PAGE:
U.S. sanctions against Cuba outdated: Cattoni
by Jordan Zivitz
Political Science Professor Augusto Cattoni is skeptical of the recent loosening of U.S. sanctions against Cuba, which now permits the delivery of medication and emergency supplies from the U.S. to the impoverished island.
"I think it's a public relations move on the part of the United States," he said. "They haven't changed anything in a substantial manner. They just returned the situation to the way it was before 1996."
He added that if the Pope had not pleaded for understanding during his recent visit to Cuba, American sanctions would not have been relaxed.
Cattoni does not believe that the concessions signal the beginning of a benevolent relationship between the two countries. He said that while President Clinton may wish to adopt a new policy towards Cuba, Congress does not.
He considers the American trade embargo against Cuba, which was not affected by the recent concessions, to be outdated. "I think most countries would agree that the embargo doesn't mean anything, and should not be kept on," he said. "While the U.S. has diplomatic relations with China and many [similar] countries, because of their national interests, they single out Cuba."
Cattoni sees tremendous interest in Latin American studies on the part of Concordia students. His own courses average 70 students per term. In fact, he thinks Latin American studies should be given more emphasis in Canada.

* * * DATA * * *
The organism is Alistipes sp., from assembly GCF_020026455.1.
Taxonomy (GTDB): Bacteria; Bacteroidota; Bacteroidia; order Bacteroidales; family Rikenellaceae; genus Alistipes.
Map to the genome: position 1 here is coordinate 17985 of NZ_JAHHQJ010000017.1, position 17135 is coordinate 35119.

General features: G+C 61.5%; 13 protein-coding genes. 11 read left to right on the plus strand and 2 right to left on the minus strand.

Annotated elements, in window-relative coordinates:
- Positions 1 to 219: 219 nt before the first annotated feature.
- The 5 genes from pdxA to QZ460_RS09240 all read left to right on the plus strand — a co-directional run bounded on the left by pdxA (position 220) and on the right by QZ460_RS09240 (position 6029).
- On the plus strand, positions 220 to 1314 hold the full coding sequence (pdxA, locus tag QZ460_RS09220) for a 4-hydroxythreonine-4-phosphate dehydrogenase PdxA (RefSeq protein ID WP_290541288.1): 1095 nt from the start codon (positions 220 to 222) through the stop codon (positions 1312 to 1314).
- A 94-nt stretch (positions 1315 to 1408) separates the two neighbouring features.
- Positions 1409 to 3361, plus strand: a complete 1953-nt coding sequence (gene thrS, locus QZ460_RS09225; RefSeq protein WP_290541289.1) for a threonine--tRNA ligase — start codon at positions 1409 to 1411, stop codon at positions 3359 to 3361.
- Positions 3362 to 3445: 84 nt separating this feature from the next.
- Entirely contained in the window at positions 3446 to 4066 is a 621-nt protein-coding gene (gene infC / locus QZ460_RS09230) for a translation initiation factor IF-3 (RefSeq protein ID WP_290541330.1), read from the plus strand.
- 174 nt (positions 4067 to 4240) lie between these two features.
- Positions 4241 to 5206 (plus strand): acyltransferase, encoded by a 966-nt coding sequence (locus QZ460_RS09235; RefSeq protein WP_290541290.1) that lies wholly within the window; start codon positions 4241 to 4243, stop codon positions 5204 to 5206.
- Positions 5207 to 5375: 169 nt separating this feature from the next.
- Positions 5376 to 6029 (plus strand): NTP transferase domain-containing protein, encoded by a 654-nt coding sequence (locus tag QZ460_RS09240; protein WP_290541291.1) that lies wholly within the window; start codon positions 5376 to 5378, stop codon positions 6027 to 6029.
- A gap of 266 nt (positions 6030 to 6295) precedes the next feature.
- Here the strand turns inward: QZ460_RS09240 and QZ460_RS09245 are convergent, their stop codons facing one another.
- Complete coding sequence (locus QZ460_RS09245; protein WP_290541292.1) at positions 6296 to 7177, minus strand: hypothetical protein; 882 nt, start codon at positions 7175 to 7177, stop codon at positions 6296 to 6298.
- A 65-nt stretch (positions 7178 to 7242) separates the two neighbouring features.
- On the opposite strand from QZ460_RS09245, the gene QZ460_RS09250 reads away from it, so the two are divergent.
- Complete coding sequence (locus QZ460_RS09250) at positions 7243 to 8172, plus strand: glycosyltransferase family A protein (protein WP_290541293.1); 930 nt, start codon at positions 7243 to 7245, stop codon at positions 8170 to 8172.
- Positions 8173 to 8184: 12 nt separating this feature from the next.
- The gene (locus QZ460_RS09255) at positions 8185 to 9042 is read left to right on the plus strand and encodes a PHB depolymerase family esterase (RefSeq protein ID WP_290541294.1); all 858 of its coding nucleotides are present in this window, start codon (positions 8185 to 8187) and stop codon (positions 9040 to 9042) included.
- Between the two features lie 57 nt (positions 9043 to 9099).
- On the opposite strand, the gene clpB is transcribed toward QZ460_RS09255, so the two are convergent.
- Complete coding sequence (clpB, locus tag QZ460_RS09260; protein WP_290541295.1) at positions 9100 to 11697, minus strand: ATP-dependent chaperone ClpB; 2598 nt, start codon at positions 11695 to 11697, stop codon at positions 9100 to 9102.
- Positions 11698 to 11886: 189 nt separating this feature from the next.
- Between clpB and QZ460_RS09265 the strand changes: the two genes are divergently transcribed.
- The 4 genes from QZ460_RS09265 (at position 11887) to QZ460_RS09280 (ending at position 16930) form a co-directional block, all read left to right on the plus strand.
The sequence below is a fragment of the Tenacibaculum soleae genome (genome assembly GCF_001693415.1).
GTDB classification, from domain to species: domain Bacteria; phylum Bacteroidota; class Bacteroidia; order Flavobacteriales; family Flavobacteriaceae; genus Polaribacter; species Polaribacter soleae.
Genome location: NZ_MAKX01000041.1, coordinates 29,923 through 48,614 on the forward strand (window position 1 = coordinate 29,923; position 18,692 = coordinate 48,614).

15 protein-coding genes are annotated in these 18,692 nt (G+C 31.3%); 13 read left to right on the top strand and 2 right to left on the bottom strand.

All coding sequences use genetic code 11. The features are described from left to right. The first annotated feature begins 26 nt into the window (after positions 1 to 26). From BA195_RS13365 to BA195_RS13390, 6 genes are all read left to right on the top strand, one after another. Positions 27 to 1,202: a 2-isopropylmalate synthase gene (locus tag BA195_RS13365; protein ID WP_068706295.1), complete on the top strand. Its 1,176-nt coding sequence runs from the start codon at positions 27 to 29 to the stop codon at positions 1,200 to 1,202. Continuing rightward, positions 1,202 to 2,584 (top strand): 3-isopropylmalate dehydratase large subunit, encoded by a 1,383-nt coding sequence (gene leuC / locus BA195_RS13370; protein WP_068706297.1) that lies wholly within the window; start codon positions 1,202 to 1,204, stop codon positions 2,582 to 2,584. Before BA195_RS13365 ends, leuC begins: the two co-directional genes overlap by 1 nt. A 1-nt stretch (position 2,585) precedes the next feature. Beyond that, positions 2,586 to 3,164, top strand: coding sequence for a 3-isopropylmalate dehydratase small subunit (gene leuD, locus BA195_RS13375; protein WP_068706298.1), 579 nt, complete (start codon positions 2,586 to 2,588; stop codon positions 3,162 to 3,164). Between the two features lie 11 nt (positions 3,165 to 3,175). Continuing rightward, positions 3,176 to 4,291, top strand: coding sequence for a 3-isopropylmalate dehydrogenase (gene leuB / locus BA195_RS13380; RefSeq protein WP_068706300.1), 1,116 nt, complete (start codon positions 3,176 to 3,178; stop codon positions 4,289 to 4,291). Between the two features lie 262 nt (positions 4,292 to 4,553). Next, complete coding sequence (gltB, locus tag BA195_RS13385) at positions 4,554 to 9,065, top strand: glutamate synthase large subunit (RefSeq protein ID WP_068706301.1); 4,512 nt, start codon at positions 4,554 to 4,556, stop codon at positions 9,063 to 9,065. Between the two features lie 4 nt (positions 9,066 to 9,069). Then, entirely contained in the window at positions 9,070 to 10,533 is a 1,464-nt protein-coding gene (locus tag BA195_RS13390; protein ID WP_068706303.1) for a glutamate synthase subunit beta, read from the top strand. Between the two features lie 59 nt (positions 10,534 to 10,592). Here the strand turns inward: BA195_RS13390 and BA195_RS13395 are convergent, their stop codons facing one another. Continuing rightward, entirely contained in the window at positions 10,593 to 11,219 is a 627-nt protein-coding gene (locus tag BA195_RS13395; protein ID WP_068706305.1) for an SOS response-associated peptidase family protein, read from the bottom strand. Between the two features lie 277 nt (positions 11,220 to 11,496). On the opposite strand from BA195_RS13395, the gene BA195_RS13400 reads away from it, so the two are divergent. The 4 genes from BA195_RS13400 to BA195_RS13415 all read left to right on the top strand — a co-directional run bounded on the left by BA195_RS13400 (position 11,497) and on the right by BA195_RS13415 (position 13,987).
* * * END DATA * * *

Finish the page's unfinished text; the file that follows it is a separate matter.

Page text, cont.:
"There's commonality between Canada and Latin America because both have suffered from U.S.
The CBC asked Cattoni to comment on the allegations of sexual impropriety and perjury dogging President Bill Clinton. He told them the scandal is rooted in a right-wing attempt to destroy Clinton's presidency.
"I think this goes back to 1991 when he was a presidential candidate and was lenient on the issue of abortion. The conservatives cannot forgive him for that."
Clinton, dubbed "the Teflon president" by Cattoni, continues to enjoy a high level of public approval despite the allegations against him. Drawing a comparison between Richard Nixon's career-ending Watergate scandal and the charges of impropriety that have barely fazed Clinton, Cattoni pointed out that the former involved political crimes while the latter situation involves the president's private life.
Cattoni was born in Brazil, attended the equivalent of high school in France, and took his BA and an MA in international relations at the University of San Francisco.
He returned to Brazil to teach, but a chance meeting with a Concordia professor led to an invitation to come here, and he arrived in the summer of 1989 to teach Brazilian and Latin American politics.
He currently teaches Latin America in World Affairs, International Relations II and American Foreign Policy. Last fall Cattoni taught Latin American Politics, International Relations I and European Politics.